Tags: web server

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network traffic
Learn how to use IPtables to alter how your traffic is manipulated as it arrives at your server.

Redirecting Network Traffic: Part 2

In the previous article, I looked at how to use the clever redir utility to listen out for inbound traffic on a particular port on a host and then forward that traffic onward somewhere else. Here, I’ll briefly describe some other approaches to manipulating traffic that may suit your needs. IPTables...
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Apache “Optionsbleed” Vulnerability – What You Need to Know

Remember Heartbleed? That was a weird sort of bug, based on a feature in OpenSSL called “heartbeat”, whereby a visitor to your server can send it a short message, such as HELLO, and then wait a bit for the same short message to come back, thus proving that the connection is still alive. The...
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Imunify360 Linux Web Server Security Is Free for Nonprofits

If you work for a nonprofit organization or a charity, you can now request Imunify360 licenses for it at no cost.  Usually, nonprofits have limited IT resources and are not always able to keep their web servers safe. Most of the security products available today were designed for the enterprise to...
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OpenSSL
In this tutorial, Carla Schroder explains how to protect your Postfix/Dovecot mail server with OpenSSL.

OpenSSL For Apache and Dovecot: Part 2

Last week, as part of our meandering OpenSSL series, we learned how to configure Apache to use OpenSSL and to force all sessions to use HTTPS. Today, we'll protect our Postfix/Dovecot mail server with OpenSSL. The examples build on the previous tutorials; see the Resources section at the end for...
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How Stack Overflow Plans to Survive the Next DNS Attack

Let’s talk about DNS. After all, what could go wrong? It’s just cache invalidation and naming things. tl;dr This blog post is about how Stack Overflow and the rest of the Stack Exchange network approaches DNS: By bench-marking different DNS providers and how we chose between them By implementing...
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Open Source Server Simplifies HTTPS, Security Certificates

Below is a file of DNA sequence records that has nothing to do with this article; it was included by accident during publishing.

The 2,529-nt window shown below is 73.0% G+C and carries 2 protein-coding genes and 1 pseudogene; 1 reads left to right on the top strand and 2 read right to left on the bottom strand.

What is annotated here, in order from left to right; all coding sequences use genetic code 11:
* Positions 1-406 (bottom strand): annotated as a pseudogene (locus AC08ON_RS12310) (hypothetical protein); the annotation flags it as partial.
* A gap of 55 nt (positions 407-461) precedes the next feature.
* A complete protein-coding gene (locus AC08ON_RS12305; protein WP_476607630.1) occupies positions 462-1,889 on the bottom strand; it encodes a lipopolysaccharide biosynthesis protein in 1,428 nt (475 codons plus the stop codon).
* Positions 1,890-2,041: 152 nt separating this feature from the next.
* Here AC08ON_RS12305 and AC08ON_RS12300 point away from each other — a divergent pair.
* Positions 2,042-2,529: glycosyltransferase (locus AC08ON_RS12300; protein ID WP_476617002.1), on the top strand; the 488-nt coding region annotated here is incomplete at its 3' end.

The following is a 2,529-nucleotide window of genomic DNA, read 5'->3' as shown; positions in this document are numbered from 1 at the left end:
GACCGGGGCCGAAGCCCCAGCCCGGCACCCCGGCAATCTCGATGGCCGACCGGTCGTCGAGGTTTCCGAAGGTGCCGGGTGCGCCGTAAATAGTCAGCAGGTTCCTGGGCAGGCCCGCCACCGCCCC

Forget expired TLS certificates; the lightweight Caddy web server handles Let's Encrypt certificates and redirects HTTP traffic by default. For administrators seeking an easier method to turn on HTTPS for their websites, there is Caddy, an open source web server that automatically sets up security...
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Creating Your Own Webserver and Hosting A Website from Your Linux Box

Most people assume that running your own webserver requires an incredible set of skills, something that only a cast member out of Mr. Robot would be capable of doing. Not true. It’s relatively straightforward; assuming you have the right equipment (and you don’t need much!), you can get your very...
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NGINX’s Plan to Create a $1 Billion Business from its Open Source Software

NGINX Inc. has a set an ambitious goal for itself: To become a $1 billion company within the next eight to 10 years. It will not be an easy task, especially given that its biggest competitor may be its own well-engineered open source software. For NGINX, the key to success will be to successfully...
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Shared Hosting on your Web Server: Multiple virtual hosts

This article tends to help you to set up multiple websites (or virtual hosts) on single web server running on Linux. It's particularly useful if you don't want to spend money on multiple Virtual Private Servers (VPS), but you'd like to have ability to run and build multiple websites with minimum...
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How to speed up apache with mod_pagespeed and Memcached on Ubuntu 15.10

This tutorial shows how to improve the page load times of your website by using the Google mod_pagespeed module for Apache in conjunction with the fast in-memory cache Memcached. Pagespeed is an Apache 2 module that optimizes and caches the content of a website before it gets delivered to the...
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